Articles | Can you enforce a Judgment after 6 years?

Tom Maple, head of the Dispute Resolution team, considers whether you can enforce a judgment after 6 years have expired in light of the provisions of the Limitation Act.

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Tom Maple

Tom Maple

At first glance, you would have thought the answer was simple: No. The reason for this is that the Limitation Act 1980 says "an action shall not be brought upon any judgment after the expiration of six years..."

However, in actual fact, the complete opposite is true, and the answer is yes. In this regard, the word action detailed in italics above, does not, the House or Lords confirmed, include enforcement action.

I have utilised this rule of law on a number of occasions, most commonly acting for banks or companies who obtain judgment but then find out that the debtor has no assets to speak of. The creditor tries to enforce immediately after the judgment is obtained, they get nowhere and the judgment gets forgotten until one day, a new employee stumbles across it, or the creditor company does an audit of its records - At which point, I then get a phone call.

Things change in debtor's lives, they buy houses, they acquire wealth, they get promoted and get increased salaries. If the debtor is a company, their fortunes often change, they become successful, bank accounts have credit balances, they acquire assets... Moreover, and at times most importantly, companies and individuals alike let their guard down when they think you aren't watching, and often post things on the wonderful world of social media which gives you vital information.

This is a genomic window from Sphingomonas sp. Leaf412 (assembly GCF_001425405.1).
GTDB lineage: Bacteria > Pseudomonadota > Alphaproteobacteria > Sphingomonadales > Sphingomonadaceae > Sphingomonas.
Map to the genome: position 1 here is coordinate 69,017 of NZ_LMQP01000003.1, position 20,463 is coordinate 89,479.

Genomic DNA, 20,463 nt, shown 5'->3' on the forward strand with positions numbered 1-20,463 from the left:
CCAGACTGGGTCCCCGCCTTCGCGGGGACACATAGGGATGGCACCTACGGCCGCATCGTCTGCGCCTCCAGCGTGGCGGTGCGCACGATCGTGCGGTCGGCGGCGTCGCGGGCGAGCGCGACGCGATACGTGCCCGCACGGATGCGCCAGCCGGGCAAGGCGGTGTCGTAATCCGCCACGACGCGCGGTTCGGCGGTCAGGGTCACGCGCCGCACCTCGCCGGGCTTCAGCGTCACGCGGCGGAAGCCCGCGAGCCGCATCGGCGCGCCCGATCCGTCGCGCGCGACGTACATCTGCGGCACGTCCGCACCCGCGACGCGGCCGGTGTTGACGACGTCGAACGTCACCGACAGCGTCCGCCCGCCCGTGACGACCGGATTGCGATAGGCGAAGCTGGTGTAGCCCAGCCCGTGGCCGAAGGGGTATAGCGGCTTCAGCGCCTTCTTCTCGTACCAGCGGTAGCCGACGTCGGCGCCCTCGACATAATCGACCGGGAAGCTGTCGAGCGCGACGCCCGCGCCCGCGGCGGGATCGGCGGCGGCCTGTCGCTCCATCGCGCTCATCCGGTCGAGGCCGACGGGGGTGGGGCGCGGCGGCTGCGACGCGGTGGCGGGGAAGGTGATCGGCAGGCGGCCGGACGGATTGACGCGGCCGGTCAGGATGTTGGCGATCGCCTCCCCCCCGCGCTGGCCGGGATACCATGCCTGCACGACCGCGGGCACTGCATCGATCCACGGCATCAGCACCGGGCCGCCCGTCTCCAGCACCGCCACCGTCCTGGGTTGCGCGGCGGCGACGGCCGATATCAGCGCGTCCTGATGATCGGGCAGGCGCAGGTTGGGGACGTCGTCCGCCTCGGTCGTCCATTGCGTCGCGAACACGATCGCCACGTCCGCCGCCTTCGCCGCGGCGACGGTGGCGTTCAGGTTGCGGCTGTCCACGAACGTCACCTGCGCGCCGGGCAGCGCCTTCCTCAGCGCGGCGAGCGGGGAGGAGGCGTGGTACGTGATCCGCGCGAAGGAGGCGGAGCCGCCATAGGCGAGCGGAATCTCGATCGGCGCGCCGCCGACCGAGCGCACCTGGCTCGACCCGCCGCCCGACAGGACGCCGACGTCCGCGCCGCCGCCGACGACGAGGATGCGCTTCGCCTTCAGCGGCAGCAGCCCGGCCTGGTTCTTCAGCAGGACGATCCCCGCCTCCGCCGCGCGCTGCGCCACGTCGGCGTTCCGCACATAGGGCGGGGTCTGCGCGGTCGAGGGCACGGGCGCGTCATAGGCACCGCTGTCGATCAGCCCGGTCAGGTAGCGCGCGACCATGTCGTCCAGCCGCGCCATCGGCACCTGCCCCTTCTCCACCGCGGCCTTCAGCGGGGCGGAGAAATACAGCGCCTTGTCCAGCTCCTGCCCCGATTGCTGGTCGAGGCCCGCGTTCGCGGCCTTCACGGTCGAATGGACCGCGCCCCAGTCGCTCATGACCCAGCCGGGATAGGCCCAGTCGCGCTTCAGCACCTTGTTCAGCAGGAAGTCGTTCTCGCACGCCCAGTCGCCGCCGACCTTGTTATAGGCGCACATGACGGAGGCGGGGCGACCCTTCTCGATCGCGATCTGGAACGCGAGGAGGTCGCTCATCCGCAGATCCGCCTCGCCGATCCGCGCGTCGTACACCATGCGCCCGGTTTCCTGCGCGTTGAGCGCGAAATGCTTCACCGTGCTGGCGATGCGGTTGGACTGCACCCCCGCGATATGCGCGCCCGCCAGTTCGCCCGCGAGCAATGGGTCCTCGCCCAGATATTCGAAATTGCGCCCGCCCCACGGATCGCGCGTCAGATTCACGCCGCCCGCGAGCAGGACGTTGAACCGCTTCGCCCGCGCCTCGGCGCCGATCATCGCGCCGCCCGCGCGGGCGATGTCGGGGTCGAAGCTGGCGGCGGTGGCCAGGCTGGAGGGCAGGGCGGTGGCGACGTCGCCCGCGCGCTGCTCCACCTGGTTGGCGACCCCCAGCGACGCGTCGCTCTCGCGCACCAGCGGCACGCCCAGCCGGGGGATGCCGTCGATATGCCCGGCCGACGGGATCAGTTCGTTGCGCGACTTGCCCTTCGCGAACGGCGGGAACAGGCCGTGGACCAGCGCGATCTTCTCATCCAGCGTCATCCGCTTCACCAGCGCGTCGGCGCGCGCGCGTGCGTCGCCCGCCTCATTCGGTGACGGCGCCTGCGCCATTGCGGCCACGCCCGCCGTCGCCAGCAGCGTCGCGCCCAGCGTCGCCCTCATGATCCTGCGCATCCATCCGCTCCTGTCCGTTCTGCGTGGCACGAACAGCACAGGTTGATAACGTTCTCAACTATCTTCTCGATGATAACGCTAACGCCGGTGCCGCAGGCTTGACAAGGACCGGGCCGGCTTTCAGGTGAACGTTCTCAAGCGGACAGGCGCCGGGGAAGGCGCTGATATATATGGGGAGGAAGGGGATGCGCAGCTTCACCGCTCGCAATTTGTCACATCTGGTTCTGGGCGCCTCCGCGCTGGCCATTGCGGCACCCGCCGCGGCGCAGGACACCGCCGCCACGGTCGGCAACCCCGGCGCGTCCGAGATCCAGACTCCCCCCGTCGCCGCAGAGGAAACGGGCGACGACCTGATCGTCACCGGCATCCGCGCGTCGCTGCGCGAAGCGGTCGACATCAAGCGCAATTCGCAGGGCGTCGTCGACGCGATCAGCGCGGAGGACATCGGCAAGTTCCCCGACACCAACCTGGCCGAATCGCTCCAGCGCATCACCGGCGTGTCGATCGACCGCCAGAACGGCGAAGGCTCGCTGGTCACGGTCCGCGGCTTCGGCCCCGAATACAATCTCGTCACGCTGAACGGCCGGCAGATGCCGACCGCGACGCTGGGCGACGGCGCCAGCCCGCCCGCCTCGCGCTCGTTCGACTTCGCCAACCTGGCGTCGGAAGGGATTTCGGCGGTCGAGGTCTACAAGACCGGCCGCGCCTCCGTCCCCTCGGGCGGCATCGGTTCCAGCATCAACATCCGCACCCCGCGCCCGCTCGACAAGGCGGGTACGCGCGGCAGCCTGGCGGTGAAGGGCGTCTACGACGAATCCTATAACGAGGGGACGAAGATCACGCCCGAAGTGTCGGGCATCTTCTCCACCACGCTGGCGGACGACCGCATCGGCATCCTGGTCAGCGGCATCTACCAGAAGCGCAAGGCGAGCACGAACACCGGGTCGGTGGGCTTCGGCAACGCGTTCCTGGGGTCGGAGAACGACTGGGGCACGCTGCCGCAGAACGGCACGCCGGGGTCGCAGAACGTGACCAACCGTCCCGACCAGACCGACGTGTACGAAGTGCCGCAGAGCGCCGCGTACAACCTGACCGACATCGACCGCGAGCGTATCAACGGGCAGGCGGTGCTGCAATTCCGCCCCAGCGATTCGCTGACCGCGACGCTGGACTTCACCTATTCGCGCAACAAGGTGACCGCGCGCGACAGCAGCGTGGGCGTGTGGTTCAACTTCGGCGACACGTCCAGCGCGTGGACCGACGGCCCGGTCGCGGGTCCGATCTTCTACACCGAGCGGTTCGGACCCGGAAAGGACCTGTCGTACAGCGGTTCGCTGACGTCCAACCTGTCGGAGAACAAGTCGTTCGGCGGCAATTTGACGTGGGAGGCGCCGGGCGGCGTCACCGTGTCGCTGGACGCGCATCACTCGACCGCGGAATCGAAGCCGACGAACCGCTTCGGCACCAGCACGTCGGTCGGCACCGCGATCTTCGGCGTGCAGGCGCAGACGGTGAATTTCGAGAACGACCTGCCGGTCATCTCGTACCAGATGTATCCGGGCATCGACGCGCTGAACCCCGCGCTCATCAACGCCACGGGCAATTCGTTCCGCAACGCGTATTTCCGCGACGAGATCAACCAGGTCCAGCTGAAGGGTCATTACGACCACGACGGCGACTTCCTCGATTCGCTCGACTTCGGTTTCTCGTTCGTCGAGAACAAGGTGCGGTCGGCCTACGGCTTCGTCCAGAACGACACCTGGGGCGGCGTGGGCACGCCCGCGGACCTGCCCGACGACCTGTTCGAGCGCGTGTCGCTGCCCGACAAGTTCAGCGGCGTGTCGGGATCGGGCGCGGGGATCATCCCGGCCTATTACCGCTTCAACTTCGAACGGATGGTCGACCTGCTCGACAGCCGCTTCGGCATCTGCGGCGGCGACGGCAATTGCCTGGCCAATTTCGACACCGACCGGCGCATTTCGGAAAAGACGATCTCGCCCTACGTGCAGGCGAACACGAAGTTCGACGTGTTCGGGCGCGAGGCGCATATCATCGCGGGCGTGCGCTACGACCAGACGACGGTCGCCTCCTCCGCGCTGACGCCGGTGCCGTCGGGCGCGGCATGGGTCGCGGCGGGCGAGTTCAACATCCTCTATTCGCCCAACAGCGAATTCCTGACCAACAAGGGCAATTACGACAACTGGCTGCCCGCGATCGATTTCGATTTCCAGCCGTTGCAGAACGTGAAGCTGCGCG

If you have a judgment and your debtor has no assets when you first obtained judgment, then whilst that may be the end of matters, I would suggest that, at the very least, the judgment should go in the middle drawer and a diary note placed each year either to review matters, or, contact a friendly litigation lawyer who can make discrete enquiries through third parties/ the various means available to us, to find out more about that debtor.

I should say that it is preferable to enforce within 6 years because (i) the court may take into account the delay in enforcing when it exercises its discretion to grant the order (if there is a good reason for the delay, such as lack of available assets in the first 6 years, I would be disappointed if the court didn't allow the creditor to proceed) and (ii) recoverable interest on the judgment sum is limited to six years.

So, if you have a judgment, old or new, do not put it in the bin if you think/ know the debtor has no assets at the time you obtained judgment. Give me a call. Time is a great healer for creditors too...